But even with precautions and top equipment, you don’t always know what’s around you. The charts that record things like reefs can be off by up to five miles at some points, says Will Oxley, the navigator for Team Alvimedica. The archipelago where Vestas Wind ran aground (16°32’00.0″S 59°32’00.0″E) isn’t the proverbial uncharted territory, but it’s not particularly well charted, either. Because it’s not on a shipping route, rarely hosts races, and is nearly uninhabited, there’s been little need for detailed mapping. “This is quite new territory,” Oxley says.

Vestas Wind crew members stand in shallow water near their grounded ship.  Amory Ross/Team Alvimedica/Volvo Ocean Race

Team Vestas Wind ran aground at night, but navigating in the dark shouldn’t be an issue, Read says, because you don’t steer with your eyes, you steer with instruments like GPS and radar. Still, daylight does of course make it easier to spot reefs, even if they can’t be seen above the water. Oxley, who spent eight years as a marine biologist studying the Great Barrier Reef in his native Australia, says there are visual cues to look for. The water around reefs is warmer than the surrounding ocean water, which tends to form clouds overhead. Those clouds reflect the different color of the shallower water. And when there’s a swell, you can see waves breaking on the submerged coral.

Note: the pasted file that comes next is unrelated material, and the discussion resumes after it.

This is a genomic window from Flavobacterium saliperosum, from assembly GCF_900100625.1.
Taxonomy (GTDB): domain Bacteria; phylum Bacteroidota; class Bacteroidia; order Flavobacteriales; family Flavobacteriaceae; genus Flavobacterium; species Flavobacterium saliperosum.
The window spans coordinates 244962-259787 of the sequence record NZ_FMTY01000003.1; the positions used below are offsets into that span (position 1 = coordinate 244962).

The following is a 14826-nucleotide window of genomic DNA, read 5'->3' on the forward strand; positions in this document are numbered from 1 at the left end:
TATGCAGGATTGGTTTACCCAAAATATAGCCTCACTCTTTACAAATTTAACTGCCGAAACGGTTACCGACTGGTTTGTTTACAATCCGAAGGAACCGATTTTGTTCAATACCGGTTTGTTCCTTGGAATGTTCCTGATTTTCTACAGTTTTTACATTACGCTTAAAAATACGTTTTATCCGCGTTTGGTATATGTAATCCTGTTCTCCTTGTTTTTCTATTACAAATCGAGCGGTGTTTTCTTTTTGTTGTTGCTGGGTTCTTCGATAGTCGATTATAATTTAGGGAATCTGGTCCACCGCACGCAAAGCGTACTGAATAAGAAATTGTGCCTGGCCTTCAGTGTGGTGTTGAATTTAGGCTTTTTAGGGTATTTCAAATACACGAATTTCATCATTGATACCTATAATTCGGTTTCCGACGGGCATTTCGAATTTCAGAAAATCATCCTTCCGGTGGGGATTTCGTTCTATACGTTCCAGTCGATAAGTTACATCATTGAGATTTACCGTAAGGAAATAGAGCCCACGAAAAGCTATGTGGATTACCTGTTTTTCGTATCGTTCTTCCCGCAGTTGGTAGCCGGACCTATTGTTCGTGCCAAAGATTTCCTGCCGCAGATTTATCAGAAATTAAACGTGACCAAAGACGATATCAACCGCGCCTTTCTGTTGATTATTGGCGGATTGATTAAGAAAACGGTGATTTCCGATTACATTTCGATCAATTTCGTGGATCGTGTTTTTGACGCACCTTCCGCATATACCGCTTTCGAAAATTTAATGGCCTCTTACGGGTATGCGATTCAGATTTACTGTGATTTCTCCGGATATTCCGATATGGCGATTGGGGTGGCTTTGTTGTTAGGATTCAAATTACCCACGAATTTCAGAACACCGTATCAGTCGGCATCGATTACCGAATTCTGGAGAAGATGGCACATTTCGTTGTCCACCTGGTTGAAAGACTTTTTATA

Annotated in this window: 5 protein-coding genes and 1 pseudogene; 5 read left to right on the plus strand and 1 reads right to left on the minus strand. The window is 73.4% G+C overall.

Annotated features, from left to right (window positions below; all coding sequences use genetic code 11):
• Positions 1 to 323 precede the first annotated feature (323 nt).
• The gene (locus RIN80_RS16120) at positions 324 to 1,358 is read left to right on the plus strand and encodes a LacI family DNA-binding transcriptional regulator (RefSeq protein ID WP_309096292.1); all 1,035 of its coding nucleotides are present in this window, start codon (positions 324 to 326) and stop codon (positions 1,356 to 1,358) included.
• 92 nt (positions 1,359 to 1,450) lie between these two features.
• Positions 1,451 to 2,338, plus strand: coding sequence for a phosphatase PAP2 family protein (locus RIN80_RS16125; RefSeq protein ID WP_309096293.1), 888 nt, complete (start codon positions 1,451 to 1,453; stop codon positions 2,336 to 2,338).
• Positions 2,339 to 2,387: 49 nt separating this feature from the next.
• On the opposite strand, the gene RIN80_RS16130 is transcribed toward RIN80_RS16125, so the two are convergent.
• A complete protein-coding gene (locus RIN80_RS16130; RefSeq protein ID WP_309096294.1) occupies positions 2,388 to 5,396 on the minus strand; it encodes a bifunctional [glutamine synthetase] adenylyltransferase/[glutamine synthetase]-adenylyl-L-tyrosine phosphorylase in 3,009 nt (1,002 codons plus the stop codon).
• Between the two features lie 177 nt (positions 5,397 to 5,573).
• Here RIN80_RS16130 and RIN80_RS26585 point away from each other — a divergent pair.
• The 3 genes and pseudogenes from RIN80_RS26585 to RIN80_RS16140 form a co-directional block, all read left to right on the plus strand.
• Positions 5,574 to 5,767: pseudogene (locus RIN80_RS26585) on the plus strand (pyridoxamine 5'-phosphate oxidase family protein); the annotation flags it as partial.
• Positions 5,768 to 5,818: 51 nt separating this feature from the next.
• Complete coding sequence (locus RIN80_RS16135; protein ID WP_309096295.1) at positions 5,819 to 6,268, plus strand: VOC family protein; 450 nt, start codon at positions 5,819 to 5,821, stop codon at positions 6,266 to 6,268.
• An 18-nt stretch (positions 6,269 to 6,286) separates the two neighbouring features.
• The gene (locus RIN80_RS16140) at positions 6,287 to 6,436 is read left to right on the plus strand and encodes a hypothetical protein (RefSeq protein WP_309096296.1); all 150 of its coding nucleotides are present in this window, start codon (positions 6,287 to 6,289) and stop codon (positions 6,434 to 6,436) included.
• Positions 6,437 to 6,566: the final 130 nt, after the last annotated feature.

On top of all this, there are the totally unpredictable hazards, including errant shipping containers and the occasional whale. Cruising at more than 30 mph in the black of night, there’s nothing you can do to avoid a collision. All you can do is hope the damage is minimal. “There are risks in sailing,” Oxley says.

So it was lucky for Vestas Wind that Team Alvimedica was nearby when the ship went aground and promptly turned around to lend a hand if necessary. (Team Alvimedica stayed in the area until the coast guard arrived, then resumed racing and will be compensated for lost time.) Doing anything necessary to assist a ship in trouble is, “a fundamental law of the sea,” Oxley says. Read calls it a “code amongst thieves,” who fight bitterly but respect each other. “You’re rivals once day and you’re saving somebody’s life the next.”